Lodha is also exploring virtual power purchase agreements (VPPAs) as a mechanism to contract renewable energy with independent power producers (IPPs). Although the physical delivery of power does not occur under a VPPA, the consumer receives renewable energy attributes (or green energy credits) by procuring power from the IPP via the power exchange at the market price. The potential benefit for the consumer here is that if the market rate is higher than the pre-agreed VPPA contract price, the IPP pays the difference to the consumer.
Owner’s co-operative societies
The terraces in high-rise buildings are already occupied by various services, and the remaining rooftop is used up by solar systems to cater to the common area loads of the respective buildings. Residential high rises up to a certain height (20–25 stories), typically have enough roof space to completely power common areas with renewable energy, aided by the banking facility under net metering. The societies can even take advantage of green tariffs to completely offset the GHG footprint of their common area. There was a time when RE developers hesitated to engage with housing societies, considering them to have low creditworthiness. However, the ever-increasing proliferation of rooftop solar systems makes this issue less of a concern.
Residential owners or tenants
In addition to the lack of rooftop space in many high-rise buildings, there are limited avenues to engage in off-site contracts or purchase options for a typical apartment owner. Further, direct purchase of renewable energy via green tariffs requires customers to pay a premium per unit of electricity consumption, which may act as a deterrent.
Lodha continues to search for feasible solutions that can resolve this issue at scale and at prices for its customers where they do not have to pay a premium. One of the options is community solar, which is facilitated through virtual net metering. While regulations in certain jurisdictions allow this model, it is still not permitted in others. By engaging with distribution companies (discoms) and regulators, Lodha hopes to create RE deployment opportunities for communities.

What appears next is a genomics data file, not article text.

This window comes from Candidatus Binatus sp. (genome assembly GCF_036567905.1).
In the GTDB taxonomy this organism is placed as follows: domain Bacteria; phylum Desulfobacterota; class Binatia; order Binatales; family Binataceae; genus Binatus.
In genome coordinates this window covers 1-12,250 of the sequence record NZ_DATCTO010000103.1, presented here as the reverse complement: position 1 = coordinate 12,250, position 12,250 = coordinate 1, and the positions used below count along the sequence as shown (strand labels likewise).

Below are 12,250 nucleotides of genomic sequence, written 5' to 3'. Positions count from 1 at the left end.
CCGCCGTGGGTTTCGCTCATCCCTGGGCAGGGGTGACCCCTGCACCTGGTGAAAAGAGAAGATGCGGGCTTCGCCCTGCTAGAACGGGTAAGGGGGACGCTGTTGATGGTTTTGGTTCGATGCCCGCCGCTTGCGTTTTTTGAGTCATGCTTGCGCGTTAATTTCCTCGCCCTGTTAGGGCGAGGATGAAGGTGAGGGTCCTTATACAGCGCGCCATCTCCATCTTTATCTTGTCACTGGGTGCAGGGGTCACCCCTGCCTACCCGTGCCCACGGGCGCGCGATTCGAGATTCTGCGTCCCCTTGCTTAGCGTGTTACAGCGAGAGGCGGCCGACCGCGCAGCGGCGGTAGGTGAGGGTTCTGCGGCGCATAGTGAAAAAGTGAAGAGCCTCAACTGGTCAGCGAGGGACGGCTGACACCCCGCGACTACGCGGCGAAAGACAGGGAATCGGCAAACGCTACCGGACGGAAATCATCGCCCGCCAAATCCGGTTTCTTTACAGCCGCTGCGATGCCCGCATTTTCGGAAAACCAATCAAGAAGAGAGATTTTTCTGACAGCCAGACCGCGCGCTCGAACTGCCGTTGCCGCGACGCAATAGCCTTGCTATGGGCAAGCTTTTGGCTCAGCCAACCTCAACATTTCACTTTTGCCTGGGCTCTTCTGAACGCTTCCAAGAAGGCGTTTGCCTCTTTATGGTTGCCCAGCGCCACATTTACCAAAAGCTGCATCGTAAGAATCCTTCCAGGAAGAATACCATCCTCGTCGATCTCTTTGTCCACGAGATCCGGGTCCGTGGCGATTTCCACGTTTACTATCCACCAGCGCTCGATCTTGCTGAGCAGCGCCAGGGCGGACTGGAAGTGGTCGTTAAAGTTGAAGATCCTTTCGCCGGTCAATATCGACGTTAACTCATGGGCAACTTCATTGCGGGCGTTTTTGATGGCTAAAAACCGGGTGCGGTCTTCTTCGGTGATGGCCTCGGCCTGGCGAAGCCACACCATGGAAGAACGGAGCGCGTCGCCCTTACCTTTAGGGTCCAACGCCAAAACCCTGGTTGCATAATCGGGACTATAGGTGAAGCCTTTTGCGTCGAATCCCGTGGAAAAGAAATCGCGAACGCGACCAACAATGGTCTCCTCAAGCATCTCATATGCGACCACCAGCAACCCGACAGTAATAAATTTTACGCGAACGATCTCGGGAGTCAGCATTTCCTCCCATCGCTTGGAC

Tenants in commercial buildings have short- to medium-term tenures, and face similar challenges as residential tenants. However, they can afford to pay a slight premium by switching to a green tariff to align their energy needs with their own decarbonization commitments or goals. Sometimes their loads are also higher than 1 MW, in which case they can opt for the open access route. For certain tenants, like industrial or warehousing, there is enough space on the roof to enable the customer to switch completely to renewable energy through net metering.
As a responsible real estate landlord, Lodha creates awareness about greening opportunities and also ask tenants to make the switch to renewables. The company also explains to its tenants that the per unit energy savings being passed on to them are higher than the premium any greening option like a green tariff may require.
Real estate developers can also explore green leases in which the electricity charges are included as part of the rent. As a next step, the company can become an integrated energy services provider (IESP) — a third-party developer that owns and operates the energy asset behind the meter, and acts as a utility to tenants, within the guidelines of applicable regulations.
Alternatively, corporate buyers can tap into the open market to meet their green electricity needs. The green term-ahead market (GTAM) is a market-based mechanism that allows RE developers and corporate buyers to trade green power in the open market on an intraday, day-ahead, daily, and weekly basis, without signing any long-term power purchase agreement.
Buyers may also opt to purchase renewable energy credits (RECs) to fulfill their renewable purchase obligations and offset emissions. RECs are traded on the power exchange and represent the green attribute of electricity generated from RE sources.
The net-zero goal requires complementary actions
Real estate developers and other users can explore the various pathways and options discussed above to offset the emissions from their electricity demand.
This includes adopting renewable energy along with complementary innovative energy-efficient solutions available in building design, including passive design and equipment efficiency. This gamut of solutions can go a long way in accelerating the journey toward a net-zero future.